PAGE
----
By Sean Morehouse
On June 9th in Las Vegas, two of the ten best fighters in the world pound-for-pound will square off in a welterweight title fight. One of them, pride of the Philippines Manny Pacquiao (54-3-2, 38 KOs), is one of the sport’s true international superstars. The other, American Timothy Bradley (28-0-0, 12 KOs), is an undefeated young champion looking to graduate from the ranks of fighters, who while very good, are not yet massive attractions. Bradley’s hunger to prove himself on the biggest stage and Pacquiao’s desire to remain on top of the sport, set the stage for an intriguing battle.
Yet the announcement of this match-up has been met with some animosity and skepticism. Of course, the elephant in the room when discussing any Pacquiao fight, or one involving a certain fellow welterweight belt-holder, is the obvious question of why the fight to end all fights has not been made. However without going off on a tangent about the oft-discussed super bout, let’s just say that we can’t watch or cover fights that aren’t happening. Until the big one is signed, no reason to not take a glass half full tact and enjoy what we get in the mean time.
Some of the negativity however is directed squarely at Bradley himself. While he’s proven himself as a top level fighter, he hasn’t always provided the kind of flash or spark that gets fans’ juices flowing. Bradley’s strong, but not a big knockout puncher. He’s fast, but not in a dazzling “Roy Jones” kind of way. Really, “Desert Storm” is just a good all-around, if not that exciting, fighter. Another problem with his style is a perception, at least partially deserved, that he is a bit of a dirty fighter. Several Bradley opponents have been cut from headbutts, the intentionality of which is debatable. In particular, two of his recent bouts have been stopped prematurely because of these injuries. Naturally, the last thing any fight fan wants is for Pacquiao to be fouled and injured in a pay-per-view bout and to be out 60 bucks.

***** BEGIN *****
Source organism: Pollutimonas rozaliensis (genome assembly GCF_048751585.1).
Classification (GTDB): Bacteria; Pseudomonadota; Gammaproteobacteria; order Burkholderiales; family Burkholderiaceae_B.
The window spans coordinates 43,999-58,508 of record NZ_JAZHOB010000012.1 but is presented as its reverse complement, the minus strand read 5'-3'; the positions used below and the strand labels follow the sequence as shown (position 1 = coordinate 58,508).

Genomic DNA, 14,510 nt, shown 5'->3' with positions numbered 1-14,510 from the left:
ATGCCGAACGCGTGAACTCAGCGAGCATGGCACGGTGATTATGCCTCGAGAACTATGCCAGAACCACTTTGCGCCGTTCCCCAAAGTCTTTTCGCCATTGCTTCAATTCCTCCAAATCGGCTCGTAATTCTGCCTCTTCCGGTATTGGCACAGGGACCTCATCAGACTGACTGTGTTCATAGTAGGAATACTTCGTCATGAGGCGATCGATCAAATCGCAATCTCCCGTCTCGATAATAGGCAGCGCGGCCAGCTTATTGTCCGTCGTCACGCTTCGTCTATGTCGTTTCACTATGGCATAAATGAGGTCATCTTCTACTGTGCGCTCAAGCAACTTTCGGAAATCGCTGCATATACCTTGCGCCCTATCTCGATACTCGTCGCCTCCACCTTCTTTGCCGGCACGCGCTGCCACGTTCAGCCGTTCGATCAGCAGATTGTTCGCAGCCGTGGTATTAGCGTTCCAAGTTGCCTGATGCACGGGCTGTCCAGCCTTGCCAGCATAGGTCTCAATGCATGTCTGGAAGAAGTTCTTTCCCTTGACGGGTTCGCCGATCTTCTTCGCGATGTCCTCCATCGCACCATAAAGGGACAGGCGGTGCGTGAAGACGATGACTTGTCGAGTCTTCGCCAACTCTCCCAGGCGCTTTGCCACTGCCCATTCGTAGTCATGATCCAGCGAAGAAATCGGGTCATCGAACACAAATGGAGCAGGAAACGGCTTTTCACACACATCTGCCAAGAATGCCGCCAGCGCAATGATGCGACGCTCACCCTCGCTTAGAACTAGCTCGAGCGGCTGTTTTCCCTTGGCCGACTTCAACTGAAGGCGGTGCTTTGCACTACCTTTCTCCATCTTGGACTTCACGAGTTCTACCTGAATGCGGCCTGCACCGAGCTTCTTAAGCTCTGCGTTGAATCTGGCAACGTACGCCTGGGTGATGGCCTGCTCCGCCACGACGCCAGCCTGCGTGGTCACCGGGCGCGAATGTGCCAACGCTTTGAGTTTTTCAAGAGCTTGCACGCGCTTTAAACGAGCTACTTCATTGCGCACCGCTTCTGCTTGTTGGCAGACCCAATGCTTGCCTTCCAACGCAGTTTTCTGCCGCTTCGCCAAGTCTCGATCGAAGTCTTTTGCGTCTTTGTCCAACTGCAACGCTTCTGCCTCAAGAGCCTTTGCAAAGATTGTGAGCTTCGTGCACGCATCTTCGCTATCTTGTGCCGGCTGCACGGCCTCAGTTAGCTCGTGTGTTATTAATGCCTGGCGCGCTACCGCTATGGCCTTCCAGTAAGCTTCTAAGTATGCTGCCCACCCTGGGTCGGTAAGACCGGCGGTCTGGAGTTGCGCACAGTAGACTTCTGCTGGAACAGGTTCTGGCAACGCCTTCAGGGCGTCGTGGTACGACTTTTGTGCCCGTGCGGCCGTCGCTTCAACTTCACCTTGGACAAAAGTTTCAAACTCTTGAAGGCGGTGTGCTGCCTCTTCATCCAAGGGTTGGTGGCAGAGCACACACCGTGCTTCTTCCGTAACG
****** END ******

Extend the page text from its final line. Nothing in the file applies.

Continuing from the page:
These concerns are not totally illegitimate, but why not look on the bright side a little bit. Bradley certainly has heard these concerns and would be wise to take them seriously. At 28-years-old he has plenty of career ahead of him, and the best way to ruin it at this point would be taking the blame for a big time fight that turns into a dud. The referee, hopefully, will notice any attempts by Bradley to come in head first and take action to stop it before anything too disastrous happens.
If fouls and accidental injuries are avoided, some good, old-fashioned, within-the-rules injuries are likely. Both Bradley and Pacquiao are for the most part offensive fighters. Bradley is not the clever counter puncher that Juan Manuel Marquez (Pacquiao’s last opponent who gave him so much trouble) was, and will likely be much easier for Manny to find and hit. Bradley also does not appear to be the kind of opponent (like Joshua Clottey and Shane Mosley were) who will be happy to avoid contact for 12 rounds and collect his paycheck. He has won every fight of his career, despite not being supremely skilled, largely due to his heart. Do not count on Bradley taking his first loss quietly.
Despite Bradley’s desire to win, it is not likely to be enough. Pacquiao hasn’t lost in seven years for a reason–he’s a great, great fighter. He’s a better athlete than Bradley, at least equally skilled, and he has a vast experience advantage in big time fights. Bradley is just good enough to push Pacquiao and make the fight entertaining without actually winning. In a way, it’s a perfect situation–on June 10th we can start talking about getting the big one made again.
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